I Dare Not Speak it, Part 3.

This is the third in a series of posts that constitute a piece of short fiction.  To get caught up, read parts one and two.

“Milk?” asked Pamela.  George turned to her as if he had forgotten that she existed, his eyes wide and lips slightly parted with excitement.  His eyes stared into hers with immense focus and he gave a nod, quick and barely perceptible.  He turned back to the wall.  Pamela placed a hand flat on his back as he wrote, feeling the muscles bunch and stretch with the movement of his arm.  He stepped back, and she read what he had written in small, neat letters. “We need more milk.”  He stepped back in and beneath that wrote, “I love you!”  They were the words that he had never been able to say to her.  The pen clattered to the floor as George grabbed his wife in an ecstatic hug and spun her around the kitchen.  She giggled and he laughed.  The strain of just moments before had melted away from his face and his smile glowed.

For the rest of the morning, the two of them experimented, seeking out the boundaries of George’s new-found ability to communicate.  He tried once more to write on a sheet of paper, to no avail.  He tried writing on the bathroom mirror with a marker, and then the window.  The attempts to write a message on the sidewalk outside and on the exterior walls of the building were met with strange glances from passersby and were also ultimately unsuccessful.  He tried writing on the wall in the building hallway.  As each attempt resulted in a straggling, illiterate line, the haggard woe of earlier began to creep back into his expression.  Attempting to write an e-mail on the computer produced a nonsense string of characters.

But he clung to his ability to write on the apartment walls.  He wasn’t sure what the reasoning behind it was; perhaps it was the fact that it was a private space, or perhaps it was due to the fact that it was a place that he and Pamela had made into their own together.  Regardless of the reason, George wrote.  The next day, he spent the morning and most of the afternoon writing in the bedroom.  He closed the door and turned the lock on the knob, and stood writing with complete focus, driven by the need to express himself.  Pamela knocked on the door for lunch, but George didn’t answer.  It was almost time for dinner when he finally came out, eyes bleary and looking exhausted.  He cupped his hand under  Pamela’s elbow and gently walked her to the bedroom. He left her at the door and walked back into the living room, where he laid down on the sofa and went to sleep.

Pamela walked slowly into their shared bedroom.   The late sunlight streamed in through the one window, casting a glow across the surface of the bed, its covers rumpled from having been stood on, and also across the far wall, which was covered from ceiling to floor in George’s neat handwriting.  The block of writing broke around the space occupied by the bed, and the sea of lines of text was dizzying in its scale.  Pamela took off her shoes and climbed up on the bed, and began reading at the beginning, just below the join of wall and ceiling.  She tracked the line of writing with a gentle finger; it would have been so easy for her to lose her place in all of those words.  At the upper left corner, it began “Dearest Pamela; I hope that you’re not angry about my having marked up the bedroom wall so badly, but this was all so important to me, there was no way to go without having done it, and no better place where I would have been able to do it.” and what followed was a litany of adoration; it seemed that everything that George had wanted to say to her in the last year, since that day in the park, was enumerated here.  As she read, sometimes she laughed, and sometimes tears swelled in her eyes and blurred the words; she had to wipe them away to continue.  “I love that when you smile, your eyes sparkle.”  “I love that one of your front bottom teeth is just a little crooked.”  “I love how you look when your hair falls across your eyes in just that certain way.”  And, “I love you for being kind and patient and generous and sweet and just for being you.  If I had it all to do over, I would marry you again in a heartbeat.  I would marry you once a day, every day, for the rest of my life.  You have given me the most incredible gift, one that most people never get to experience; the knowledge that no matter what, I will never really be alone.  I couldn’t imagine being with anyone but you.”  Pamela read every single sweet word, and then she lay on the bed and hugged herself, relishing this feeling that she had waited so long for, surrounded by George’s writing.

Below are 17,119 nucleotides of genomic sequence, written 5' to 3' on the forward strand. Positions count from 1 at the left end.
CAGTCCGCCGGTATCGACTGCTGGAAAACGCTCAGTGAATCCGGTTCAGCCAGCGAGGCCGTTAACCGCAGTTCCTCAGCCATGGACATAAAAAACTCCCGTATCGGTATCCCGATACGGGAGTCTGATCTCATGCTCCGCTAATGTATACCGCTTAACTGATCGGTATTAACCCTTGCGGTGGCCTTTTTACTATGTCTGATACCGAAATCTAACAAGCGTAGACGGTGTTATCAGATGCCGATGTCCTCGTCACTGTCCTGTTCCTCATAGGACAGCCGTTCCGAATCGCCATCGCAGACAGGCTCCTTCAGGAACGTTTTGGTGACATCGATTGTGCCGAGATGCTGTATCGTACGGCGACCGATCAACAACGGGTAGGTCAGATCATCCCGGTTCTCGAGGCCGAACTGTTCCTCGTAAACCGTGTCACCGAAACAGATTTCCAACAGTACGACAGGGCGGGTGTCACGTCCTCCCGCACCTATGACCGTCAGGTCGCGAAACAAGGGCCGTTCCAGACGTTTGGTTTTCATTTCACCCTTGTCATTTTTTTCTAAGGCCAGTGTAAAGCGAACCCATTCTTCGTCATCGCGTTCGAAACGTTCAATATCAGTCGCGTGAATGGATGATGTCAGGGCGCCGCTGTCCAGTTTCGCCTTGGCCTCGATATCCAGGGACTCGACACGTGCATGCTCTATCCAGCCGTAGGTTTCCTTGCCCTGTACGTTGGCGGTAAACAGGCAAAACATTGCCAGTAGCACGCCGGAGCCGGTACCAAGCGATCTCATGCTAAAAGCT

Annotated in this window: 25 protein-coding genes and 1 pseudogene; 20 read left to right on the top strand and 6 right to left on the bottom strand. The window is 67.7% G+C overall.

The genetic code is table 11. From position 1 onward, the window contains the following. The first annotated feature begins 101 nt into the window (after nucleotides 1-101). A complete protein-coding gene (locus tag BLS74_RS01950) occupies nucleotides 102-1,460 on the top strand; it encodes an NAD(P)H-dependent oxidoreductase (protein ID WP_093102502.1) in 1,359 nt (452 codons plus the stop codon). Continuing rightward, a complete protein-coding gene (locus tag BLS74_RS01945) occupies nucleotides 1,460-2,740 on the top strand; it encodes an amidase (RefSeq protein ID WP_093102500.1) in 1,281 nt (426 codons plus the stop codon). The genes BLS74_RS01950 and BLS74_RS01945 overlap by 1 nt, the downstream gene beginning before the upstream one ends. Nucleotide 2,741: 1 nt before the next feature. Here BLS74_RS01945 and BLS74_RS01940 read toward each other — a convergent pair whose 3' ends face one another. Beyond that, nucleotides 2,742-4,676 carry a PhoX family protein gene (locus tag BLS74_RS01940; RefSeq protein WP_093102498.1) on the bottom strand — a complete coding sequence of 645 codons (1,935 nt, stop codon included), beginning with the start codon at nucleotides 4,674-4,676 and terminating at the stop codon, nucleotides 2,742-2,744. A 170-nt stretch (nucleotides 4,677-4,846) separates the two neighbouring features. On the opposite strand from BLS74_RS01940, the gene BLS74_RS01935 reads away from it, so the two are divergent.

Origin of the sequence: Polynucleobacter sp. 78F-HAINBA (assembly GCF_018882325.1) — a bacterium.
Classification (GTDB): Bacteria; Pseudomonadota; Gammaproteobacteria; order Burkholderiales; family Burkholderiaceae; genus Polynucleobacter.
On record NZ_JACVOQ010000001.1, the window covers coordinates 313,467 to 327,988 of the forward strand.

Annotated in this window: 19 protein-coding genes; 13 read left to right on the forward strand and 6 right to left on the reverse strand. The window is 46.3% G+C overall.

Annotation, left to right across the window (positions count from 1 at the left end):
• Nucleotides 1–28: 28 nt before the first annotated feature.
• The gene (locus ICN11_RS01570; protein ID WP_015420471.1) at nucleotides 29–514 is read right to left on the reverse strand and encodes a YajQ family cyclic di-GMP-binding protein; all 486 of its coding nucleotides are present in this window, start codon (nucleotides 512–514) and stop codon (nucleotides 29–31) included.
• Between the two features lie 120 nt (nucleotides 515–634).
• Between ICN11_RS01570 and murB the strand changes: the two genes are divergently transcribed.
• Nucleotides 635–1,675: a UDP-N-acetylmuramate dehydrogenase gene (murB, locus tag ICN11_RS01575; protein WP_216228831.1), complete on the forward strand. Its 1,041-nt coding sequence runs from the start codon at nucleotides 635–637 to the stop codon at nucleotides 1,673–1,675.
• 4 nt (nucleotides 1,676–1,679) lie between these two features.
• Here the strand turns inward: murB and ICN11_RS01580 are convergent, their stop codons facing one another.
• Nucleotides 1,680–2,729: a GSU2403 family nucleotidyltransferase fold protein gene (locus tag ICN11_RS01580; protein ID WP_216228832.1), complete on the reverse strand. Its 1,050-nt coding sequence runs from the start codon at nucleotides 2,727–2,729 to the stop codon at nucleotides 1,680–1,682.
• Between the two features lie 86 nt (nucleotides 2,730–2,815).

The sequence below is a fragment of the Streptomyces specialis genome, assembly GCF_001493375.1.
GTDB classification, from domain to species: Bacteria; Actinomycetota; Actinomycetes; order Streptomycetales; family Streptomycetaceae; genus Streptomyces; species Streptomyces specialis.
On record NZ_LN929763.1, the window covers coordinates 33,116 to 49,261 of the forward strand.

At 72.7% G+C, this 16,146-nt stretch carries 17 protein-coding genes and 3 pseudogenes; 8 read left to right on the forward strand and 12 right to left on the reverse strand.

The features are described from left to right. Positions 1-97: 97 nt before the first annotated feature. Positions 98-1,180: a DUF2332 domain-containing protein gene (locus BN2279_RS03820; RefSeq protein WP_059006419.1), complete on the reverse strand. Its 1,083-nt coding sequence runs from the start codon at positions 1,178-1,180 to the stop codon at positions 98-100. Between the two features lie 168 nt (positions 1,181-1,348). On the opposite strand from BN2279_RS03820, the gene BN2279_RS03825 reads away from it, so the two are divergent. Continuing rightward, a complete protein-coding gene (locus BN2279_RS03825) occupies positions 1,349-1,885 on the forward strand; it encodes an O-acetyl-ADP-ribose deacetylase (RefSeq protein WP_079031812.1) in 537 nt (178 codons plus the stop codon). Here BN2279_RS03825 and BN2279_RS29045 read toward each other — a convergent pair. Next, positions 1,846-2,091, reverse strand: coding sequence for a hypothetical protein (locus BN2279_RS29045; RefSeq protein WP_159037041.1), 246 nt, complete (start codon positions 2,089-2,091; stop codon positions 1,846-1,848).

2 thoughts on “I Dare Not Speak it, Part 3.

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